|From:||Debra Dunlap |
You may find it necessary to remove the emulsion layer from a slide if it's damaged by exposure to white light before it's processed, or if after processing it gives inconclusive or high?background results. Emulsion removal is difficult and may damage the underlying specimen, so it's generally used only when the specimens am sufficiently valuable to salvage for another exposure.
The methods of emulsion removal discussed here are suggestions only. They may not be successful with all kinds of specimens. So, try them first on material that can be sacrificed.
Removing the Emulsion before Processing.
Before processing, the dried unprocessed emulsion layer hasn't yet been hardened by photographic processing, so it's still reasonably soft and more easily removed than it is once it has hardened. To remove the emulsion:
· Place the emulsion?coated slides in a 600 C tap water bath for a few minutes (timing varies based on the thickness of the emulsion layer) to soften and swell the emulsion layer.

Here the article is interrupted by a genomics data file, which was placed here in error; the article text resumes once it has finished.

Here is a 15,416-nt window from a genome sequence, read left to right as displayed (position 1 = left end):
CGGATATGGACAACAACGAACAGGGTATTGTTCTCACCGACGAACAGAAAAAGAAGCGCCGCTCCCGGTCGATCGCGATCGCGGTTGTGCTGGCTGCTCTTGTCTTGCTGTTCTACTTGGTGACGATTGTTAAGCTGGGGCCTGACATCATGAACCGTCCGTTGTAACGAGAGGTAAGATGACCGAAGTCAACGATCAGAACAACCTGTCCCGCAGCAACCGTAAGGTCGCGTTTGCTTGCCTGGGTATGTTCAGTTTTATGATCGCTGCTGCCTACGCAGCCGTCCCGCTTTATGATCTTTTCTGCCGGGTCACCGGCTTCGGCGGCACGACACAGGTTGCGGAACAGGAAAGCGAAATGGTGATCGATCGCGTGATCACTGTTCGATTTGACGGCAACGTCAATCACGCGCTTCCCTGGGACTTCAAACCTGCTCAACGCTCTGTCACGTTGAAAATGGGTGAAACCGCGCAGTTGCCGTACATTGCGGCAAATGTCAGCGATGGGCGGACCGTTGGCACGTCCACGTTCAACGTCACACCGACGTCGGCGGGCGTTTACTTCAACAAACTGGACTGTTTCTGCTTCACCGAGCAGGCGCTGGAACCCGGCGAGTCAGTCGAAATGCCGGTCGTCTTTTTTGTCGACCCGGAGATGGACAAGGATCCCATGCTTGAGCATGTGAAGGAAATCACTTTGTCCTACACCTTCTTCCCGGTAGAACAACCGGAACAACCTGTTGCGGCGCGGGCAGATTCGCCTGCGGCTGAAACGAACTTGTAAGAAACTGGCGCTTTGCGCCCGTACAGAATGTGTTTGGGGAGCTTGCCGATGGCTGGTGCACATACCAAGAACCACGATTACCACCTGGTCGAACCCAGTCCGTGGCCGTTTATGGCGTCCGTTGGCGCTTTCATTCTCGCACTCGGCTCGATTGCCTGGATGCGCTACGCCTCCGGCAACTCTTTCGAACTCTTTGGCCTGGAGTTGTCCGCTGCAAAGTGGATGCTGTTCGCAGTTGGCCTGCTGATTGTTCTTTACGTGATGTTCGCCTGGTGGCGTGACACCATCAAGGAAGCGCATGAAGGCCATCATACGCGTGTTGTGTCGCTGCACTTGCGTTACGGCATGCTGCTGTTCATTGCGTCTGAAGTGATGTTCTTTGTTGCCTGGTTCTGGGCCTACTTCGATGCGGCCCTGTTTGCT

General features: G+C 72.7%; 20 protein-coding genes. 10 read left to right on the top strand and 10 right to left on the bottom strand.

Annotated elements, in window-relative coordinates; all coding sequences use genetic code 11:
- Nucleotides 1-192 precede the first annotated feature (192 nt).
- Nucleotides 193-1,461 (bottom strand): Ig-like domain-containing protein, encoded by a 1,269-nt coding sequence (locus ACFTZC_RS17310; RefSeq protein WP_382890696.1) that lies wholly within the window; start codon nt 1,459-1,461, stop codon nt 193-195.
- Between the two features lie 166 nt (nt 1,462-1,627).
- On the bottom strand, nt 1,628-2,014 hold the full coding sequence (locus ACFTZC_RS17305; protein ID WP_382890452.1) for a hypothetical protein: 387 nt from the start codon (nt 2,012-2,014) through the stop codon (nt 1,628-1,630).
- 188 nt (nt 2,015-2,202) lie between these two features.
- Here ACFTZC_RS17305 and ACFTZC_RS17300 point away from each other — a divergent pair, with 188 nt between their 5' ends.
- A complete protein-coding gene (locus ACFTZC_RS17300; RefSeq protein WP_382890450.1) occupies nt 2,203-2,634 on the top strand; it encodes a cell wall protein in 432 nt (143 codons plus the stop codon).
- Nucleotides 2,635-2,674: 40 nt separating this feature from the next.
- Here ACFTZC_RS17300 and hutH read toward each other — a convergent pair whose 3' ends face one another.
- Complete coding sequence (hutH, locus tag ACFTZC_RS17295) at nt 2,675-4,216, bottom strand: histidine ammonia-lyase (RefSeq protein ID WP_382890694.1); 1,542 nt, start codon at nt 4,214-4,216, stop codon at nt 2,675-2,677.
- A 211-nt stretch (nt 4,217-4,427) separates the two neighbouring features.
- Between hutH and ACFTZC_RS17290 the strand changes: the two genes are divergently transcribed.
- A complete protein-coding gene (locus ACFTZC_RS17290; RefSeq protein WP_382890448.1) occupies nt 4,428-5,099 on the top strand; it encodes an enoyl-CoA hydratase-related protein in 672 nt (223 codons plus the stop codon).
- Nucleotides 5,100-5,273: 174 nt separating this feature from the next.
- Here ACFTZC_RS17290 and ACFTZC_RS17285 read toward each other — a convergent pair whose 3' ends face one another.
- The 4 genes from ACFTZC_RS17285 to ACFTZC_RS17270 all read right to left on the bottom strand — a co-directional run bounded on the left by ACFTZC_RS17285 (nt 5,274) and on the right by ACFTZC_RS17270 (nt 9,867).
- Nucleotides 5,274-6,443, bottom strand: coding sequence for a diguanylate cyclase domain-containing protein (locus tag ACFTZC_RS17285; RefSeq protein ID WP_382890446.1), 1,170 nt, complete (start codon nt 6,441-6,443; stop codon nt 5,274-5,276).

· Rinse the emulsion off by agitation in the water bath.
· Place the slides in room?temperature Kodak Fixer for 3 minutes to remove a residual stain.
· Wash the slides for 5 minutes in slow?running room?temperature water to remove all traces of the fixer.
· Dry the slides at room temperature.
· Before recoating the slides, examine the specimen carefully to make sure the emulsion has been removed.
Ralph Marcucio wrote:
Inadvertently (@#$*) someone in my lab opened a box of slides that were
being exposed to liquid emulsion (Kodak NTB-2). The slides were completely
exposed and represent the end of a students summer research project. Does
anyone know of a way to remove the emulsion and recoat?
Any help greatly appreciated,
Ralph Marcucio, PhD
Department of Orthopaedic Surgery
University of California at San Francisco
San Francisco, Ca 94143